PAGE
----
JARGONBUSTING Part 2 - ISAs, Interest and Funds

Do you know your ISA’s from your JISA’s? Your SIPPs from your SSAS? Or is it all Greek to you?

There is a lot of jargon out there which can leave you feeling confused, here we explain some of the most common terms in investment to help you begin your investing journey.


ISA

The snappy acronym for the less snappy ‘Individual Savings Accounts’. ISAs are a great tax-efficient way for you to save money. Cash ISAs, are savings accounts which allow you to earn interest on your savings without paying any tax on the interest earnt. Stocks and shares ISAs are investment accounts, where in addition to tax exemptions on interest earnt any profits made on your holdings are not subject to capital gains tax. You can put up to £20,000 per tax year into an ISA and can have more than one ISA as long as you do not exceed the £20,000 yearly allowance.


Interest

Is the return earnt by lending money or the rate received on your cash holdings. One of the most important terms in investment is compound interest, this is the process of earning interest on your interest and has a significant impact on your returns. Let’s look at an example, if you put £10,000 into a savings account with an interest rate of 2%, after one year you will earn £200. If you leave the £10,200 then in the second year you will have £10,404. Over two years this may not seem like a lot but say you were to leave this for fifteen years you would have £13,459 – that’s £459 more than if you took out the £200 each year over the period.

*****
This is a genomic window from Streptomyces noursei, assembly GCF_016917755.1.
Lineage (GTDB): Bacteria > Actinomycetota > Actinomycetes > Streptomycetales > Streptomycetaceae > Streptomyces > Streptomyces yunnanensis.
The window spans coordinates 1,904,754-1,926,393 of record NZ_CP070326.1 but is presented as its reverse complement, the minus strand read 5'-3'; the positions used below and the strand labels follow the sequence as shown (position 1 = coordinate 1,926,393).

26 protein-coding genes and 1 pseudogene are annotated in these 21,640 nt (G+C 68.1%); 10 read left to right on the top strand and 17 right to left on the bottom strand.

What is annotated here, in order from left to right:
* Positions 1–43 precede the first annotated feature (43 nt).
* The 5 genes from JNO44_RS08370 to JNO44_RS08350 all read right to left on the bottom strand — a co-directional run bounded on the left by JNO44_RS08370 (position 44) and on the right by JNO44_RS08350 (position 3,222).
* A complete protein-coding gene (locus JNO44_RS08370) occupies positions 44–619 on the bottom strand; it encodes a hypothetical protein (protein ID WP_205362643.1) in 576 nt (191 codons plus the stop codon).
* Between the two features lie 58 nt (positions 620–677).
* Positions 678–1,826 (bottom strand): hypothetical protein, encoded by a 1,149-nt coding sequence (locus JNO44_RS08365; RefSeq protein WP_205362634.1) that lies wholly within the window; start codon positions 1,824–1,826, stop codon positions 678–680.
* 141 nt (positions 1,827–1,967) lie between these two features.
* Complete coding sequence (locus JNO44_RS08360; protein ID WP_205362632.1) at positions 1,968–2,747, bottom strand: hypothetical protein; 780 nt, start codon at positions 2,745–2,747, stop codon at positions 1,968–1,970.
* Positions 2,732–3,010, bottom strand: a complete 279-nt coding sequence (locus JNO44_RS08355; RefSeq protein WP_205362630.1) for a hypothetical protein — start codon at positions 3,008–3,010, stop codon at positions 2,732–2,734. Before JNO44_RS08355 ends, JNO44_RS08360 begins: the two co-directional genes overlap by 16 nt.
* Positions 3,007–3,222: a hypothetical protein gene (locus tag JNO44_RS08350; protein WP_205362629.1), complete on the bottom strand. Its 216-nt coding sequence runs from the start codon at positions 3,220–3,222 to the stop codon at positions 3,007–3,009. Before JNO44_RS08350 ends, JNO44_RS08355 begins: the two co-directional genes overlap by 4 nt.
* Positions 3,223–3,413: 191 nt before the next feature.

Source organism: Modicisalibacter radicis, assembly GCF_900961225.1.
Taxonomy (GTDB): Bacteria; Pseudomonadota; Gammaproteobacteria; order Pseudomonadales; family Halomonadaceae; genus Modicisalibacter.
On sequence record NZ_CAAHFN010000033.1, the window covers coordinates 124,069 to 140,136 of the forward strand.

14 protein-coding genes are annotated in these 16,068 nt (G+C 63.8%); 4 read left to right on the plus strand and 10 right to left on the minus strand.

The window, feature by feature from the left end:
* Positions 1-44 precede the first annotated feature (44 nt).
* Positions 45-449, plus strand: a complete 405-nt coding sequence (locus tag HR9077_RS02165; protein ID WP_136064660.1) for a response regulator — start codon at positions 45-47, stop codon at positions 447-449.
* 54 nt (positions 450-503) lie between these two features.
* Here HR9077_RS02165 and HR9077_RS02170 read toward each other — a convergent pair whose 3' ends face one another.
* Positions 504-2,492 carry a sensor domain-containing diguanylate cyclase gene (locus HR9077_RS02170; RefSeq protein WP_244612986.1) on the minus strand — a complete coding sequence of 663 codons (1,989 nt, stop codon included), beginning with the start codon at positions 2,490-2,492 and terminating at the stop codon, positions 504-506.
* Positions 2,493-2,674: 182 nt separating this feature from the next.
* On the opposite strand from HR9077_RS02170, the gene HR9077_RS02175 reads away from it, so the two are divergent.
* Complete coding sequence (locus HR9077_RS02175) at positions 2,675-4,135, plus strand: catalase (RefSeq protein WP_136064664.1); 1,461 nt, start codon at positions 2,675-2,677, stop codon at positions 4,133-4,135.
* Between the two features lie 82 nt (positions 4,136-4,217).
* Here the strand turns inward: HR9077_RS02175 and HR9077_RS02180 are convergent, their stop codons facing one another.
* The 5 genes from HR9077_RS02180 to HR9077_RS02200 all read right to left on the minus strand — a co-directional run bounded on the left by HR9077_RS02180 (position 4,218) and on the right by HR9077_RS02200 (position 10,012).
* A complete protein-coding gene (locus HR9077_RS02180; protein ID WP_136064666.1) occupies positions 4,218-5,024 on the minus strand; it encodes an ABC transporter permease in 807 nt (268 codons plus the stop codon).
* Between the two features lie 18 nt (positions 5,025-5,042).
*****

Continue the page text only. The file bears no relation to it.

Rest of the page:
Funds

Are also known as collective investments, where individuals can give their money to a fund manager who will invest your money for you into a range of assets. Funds allow investors to pool their money together, which the fund manager will then invest on your behalf. One benefit of collective investments is that it enables you to invest in a wider range of investments than buying individual equity holdings yourself. It is worth remembering that there is of a cost involved, as the fund manager will take a fee for managing the investors’ money.


This guest blog post was written for the Female Investor Network by Alice Wright and Rebecca Jones at Investec Wealth and Investment.

 
Alice Wright   Investment Manager  Investec Wealth & Investment Limited

Alice Wright

Investment Manager

Investec Wealth & Investment Limited

Rebecca Jones   Investment Manager  Investec Wealth & Investment Limited

Rebecca Jones

Investment Manager

Investec Wealth & Investment Limited

 
 
Lizzie Gordon